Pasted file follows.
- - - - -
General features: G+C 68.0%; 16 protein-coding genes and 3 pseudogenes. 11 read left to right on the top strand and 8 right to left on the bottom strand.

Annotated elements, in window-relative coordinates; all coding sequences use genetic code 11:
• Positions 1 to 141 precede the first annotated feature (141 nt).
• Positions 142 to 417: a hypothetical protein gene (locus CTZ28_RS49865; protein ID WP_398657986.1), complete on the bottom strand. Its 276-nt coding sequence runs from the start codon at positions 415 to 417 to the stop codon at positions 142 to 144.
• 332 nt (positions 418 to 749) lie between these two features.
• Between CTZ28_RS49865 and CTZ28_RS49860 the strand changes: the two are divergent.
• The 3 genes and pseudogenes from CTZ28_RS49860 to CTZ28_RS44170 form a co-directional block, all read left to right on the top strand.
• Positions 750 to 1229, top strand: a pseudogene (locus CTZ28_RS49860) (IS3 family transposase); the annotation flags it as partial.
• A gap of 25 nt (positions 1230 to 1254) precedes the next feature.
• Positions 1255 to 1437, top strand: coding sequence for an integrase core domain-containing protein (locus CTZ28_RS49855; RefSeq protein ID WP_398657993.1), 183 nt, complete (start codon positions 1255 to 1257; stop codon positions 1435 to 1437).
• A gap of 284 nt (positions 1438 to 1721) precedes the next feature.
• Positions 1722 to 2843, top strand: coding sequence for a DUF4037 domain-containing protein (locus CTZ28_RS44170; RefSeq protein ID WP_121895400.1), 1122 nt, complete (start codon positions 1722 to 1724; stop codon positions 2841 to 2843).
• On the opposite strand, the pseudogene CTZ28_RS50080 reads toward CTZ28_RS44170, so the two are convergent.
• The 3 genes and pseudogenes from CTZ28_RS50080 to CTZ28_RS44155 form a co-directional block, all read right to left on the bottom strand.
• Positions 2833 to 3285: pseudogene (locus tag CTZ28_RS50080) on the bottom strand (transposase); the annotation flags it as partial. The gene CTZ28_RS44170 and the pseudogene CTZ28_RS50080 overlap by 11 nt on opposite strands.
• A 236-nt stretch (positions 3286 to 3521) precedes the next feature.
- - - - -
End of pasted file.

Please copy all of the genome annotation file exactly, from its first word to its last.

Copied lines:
General features: G+C 68.0%; 16 protein-coding genes and 3 pseudogenes. 11 read left to right on the top strand and 8 right to left on the bottom strand.

Annotated elements, in window-relative coordinates; all coding sequences use genetic code 11:
• Positions 1 to 141 precede the first annotated feature (141 nt).
• Positions 142 to 417: a hypothetical protein gene (locus CTZ28_RS49865; protein ID WP_398657986.1), complete on the bottom strand. Its 276-nt coding sequence runs from the start codon at positions 415 to 417 to the stop codon at positions 142 to 144.
• 332 nt (positions 418 to 749) lie between these two features.
• Between CTZ28_RS49865 and CTZ28_RS49860 the strand changes: the two are divergent.
• The 3 genes and pseudogenes from CTZ28_RS49860 to CTZ28_RS44170 form a co-directional block, all read left to right on the top strand.
• Positions 750 to 1229, top strand: a pseudogene (locus CTZ28_RS49860) (IS3 family transposase); the annotation flags it as partial.
• A gap of 25 nt (positions 1230 to 1254) precedes the next feature.
• Positions 1255 to 1437, top strand: coding sequence for an integrase core domain-containing protein (locus CTZ28_RS49855; RefSeq protein ID WP_398657993.1), 183 nt, complete (start codon positions 1255 to 1257; stop codon positions 1435 to 1437).
• A gap of 284 nt (positions 1438 to 1721) precedes the next feature.
• Positions 1722 to 2843, top strand: coding sequence for a DUF4037 domain-containing protein (locus CTZ28_RS44170; RefSeq protein ID WP_121895400.1), 1122 nt, complete (start codon positions 1722 to 1724; stop codon positions 2841 to 2843).
• On the opposite strand, the pseudogene CTZ28_RS50080 reads toward CTZ28_RS44170, so the two are convergent.
• The 3 genes and pseudogenes from CTZ28_RS50080 to CTZ28_RS44155 form a co-directional block, all read right to left on the bottom strand.
• Positions 2833 to 3285: pseudogene (locus tag CTZ28_RS50080) on the bottom strand (transposase); the annotation flags it as partial. The gene CTZ28_RS44170 and the pseudogene CTZ28_RS50080 overlap by 11 nt on opposite strands.
• A 236-nt stretch (positions 3286 to 3521) precedes the next feature.